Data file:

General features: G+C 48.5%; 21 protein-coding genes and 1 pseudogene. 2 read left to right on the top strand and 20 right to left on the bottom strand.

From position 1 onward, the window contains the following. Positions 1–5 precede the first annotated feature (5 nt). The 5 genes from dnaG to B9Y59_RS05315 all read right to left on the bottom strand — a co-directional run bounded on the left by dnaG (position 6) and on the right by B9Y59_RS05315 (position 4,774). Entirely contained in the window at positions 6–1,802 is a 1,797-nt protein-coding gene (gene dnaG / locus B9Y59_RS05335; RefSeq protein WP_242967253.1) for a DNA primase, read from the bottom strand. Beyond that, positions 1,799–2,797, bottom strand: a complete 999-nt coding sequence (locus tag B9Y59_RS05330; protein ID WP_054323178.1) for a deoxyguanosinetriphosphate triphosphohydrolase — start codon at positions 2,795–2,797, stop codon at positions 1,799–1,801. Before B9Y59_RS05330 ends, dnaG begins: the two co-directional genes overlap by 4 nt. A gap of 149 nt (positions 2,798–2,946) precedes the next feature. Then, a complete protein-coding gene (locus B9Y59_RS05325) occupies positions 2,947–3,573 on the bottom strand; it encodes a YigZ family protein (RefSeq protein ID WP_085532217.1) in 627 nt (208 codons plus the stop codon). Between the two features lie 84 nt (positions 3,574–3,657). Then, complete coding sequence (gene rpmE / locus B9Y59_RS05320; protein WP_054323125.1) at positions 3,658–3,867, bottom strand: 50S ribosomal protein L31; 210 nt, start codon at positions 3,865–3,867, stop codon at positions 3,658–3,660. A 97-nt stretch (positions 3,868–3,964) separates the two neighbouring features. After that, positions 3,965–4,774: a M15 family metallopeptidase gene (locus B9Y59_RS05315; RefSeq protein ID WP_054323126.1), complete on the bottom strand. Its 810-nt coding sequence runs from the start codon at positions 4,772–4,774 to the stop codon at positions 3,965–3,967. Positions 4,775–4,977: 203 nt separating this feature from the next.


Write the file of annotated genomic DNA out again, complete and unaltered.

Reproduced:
General features: G+C 48.5%; 21 protein-coding genes and 1 pseudogene. 2 read left to right on the top strand and 20 right to left on the bottom strand.

From position 1 onward, the window contains the following. Positions 1–5 precede the first annotated feature (5 nt). The 5 genes from dnaG to B9Y59_RS05315 all read right to left on the bottom strand — a co-directional run bounded on the left by dnaG (position 6) and on the right by B9Y59_RS05315 (position 4,774). Entirely contained in the window at positions 6–1,802 is a 1,797-nt protein-coding gene (gene dnaG / locus B9Y59_RS05335; RefSeq protein WP_242967253.1) for a DNA primase, read from the bottom strand. Beyond that, positions 1,799–2,797, bottom strand: a complete 999-nt coding sequence (locus tag B9Y59_RS05330; protein ID WP_054323178.1) for a deoxyguanosinetriphosphate triphosphohydrolase — start codon at positions 2,795–2,797, stop codon at positions 1,799–1,801. Before B9Y59_RS05330 ends, dnaG begins: the two co-directional genes overlap by 4 nt. A gap of 149 nt (positions 2,798–2,946) precedes the next feature. Then, a complete protein-coding gene (locus B9Y59_RS05325) occupies positions 2,947–3,573 on the bottom strand; it encodes a YigZ family protein (RefSeq protein ID WP_085532217.1) in 627 nt (208 codons plus the stop codon). Between the two features lie 84 nt (positions 3,574–3,657). Then, complete coding sequence (gene rpmE / locus B9Y59_RS05320; protein WP_054323125.1) at positions 3,658–3,867, bottom strand: 50S ribosomal protein L31; 210 nt, start codon at positions 3,865–3,867, stop codon at positions 3,658–3,660. A 97-nt stretch (positions 3,868–3,964) separates the two neighbouring features. After that, positions 3,965–4,774: a M15 family metallopeptidase gene (locus B9Y59_RS05315; RefSeq protein ID WP_054323126.1), complete on the bottom strand. Its 810-nt coding sequence runs from the start codon at positions 4,772–4,774 to the stop codon at positions 3,965–3,967. Positions 4,775–4,977: 203 nt separating this feature from the next.